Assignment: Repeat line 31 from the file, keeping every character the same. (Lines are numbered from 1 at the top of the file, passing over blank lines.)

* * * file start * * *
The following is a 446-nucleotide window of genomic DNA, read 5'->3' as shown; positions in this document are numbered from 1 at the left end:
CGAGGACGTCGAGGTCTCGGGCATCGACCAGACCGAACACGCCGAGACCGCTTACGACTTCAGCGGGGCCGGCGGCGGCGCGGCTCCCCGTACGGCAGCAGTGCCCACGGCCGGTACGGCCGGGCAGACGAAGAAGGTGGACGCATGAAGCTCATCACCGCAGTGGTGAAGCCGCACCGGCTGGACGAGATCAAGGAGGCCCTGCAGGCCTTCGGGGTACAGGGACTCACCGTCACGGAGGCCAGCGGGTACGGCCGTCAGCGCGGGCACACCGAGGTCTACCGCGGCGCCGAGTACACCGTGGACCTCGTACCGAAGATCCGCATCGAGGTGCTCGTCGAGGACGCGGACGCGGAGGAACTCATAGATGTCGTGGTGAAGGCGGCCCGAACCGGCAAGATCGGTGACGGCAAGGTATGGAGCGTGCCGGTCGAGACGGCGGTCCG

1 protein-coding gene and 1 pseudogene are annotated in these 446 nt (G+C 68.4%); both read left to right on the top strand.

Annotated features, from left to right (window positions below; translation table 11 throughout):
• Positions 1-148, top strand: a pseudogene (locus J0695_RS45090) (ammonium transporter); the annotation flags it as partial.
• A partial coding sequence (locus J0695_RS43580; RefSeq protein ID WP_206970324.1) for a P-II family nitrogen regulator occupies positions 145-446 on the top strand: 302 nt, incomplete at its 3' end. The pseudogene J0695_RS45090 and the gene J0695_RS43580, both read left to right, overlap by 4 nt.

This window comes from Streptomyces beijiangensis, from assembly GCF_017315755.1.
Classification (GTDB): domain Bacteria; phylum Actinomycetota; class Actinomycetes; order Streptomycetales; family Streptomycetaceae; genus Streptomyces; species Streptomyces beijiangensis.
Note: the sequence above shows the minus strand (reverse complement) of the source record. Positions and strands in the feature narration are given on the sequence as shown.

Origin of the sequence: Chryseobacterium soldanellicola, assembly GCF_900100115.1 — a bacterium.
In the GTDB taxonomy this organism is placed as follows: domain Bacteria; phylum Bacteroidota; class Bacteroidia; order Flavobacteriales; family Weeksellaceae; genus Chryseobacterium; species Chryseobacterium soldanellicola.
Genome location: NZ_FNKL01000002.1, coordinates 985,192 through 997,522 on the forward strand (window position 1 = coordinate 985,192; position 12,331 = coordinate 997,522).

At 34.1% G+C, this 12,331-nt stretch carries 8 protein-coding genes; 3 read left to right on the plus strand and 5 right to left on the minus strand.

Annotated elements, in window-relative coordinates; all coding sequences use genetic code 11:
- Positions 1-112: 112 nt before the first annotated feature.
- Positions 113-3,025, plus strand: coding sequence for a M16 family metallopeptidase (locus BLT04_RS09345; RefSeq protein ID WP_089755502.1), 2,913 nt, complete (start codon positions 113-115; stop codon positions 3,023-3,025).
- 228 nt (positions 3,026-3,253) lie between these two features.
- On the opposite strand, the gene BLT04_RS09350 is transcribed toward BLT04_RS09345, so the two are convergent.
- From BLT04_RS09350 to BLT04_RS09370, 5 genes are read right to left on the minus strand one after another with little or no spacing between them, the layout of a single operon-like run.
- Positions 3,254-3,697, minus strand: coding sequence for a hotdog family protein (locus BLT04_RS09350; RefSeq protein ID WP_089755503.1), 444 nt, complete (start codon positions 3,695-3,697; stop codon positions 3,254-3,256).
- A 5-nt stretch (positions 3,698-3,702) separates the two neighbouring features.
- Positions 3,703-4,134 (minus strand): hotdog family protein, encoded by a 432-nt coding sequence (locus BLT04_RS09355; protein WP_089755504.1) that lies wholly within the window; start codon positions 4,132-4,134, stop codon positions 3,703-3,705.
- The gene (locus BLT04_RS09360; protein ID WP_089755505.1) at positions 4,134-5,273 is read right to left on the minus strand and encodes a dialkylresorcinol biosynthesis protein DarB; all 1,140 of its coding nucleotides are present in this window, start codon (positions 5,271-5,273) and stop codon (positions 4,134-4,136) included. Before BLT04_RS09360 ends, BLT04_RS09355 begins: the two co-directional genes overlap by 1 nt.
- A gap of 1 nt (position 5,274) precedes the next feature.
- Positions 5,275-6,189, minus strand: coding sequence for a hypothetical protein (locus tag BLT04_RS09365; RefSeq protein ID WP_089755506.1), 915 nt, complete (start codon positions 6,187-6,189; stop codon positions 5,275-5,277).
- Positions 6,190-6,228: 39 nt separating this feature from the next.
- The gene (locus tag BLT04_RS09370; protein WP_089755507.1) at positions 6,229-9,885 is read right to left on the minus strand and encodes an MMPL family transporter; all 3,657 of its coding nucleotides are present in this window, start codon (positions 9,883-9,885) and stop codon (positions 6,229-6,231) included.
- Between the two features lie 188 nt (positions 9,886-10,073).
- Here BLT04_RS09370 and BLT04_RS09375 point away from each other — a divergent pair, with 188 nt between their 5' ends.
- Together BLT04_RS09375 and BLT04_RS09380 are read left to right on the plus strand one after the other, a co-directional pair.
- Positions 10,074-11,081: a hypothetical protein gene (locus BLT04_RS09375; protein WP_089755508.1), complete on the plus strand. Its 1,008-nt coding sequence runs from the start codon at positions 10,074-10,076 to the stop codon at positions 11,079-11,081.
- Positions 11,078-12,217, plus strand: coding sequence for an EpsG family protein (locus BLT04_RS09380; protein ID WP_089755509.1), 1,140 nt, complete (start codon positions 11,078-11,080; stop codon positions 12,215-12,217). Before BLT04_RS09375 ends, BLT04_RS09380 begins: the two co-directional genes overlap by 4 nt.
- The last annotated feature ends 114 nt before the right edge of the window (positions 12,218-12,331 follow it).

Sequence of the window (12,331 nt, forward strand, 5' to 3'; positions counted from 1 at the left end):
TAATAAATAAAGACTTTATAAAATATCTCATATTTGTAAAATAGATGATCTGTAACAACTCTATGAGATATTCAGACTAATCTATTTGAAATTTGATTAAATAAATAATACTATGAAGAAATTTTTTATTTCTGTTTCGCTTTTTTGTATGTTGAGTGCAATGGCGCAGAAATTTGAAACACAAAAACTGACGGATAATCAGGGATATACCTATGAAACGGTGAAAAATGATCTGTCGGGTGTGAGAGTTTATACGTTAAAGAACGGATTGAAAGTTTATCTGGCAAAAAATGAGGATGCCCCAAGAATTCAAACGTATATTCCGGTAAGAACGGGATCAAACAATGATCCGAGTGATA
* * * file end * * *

- Positions 10,074-11,081: a hypothetical protein gene (locus BLT04_RS09375; protein WP_089755508.1), complete on the plus strand. Its 1,008-nt coding sequence runs from the start codon at positions 10,074-10,076 to the stop codon at positions 11,079-11,081.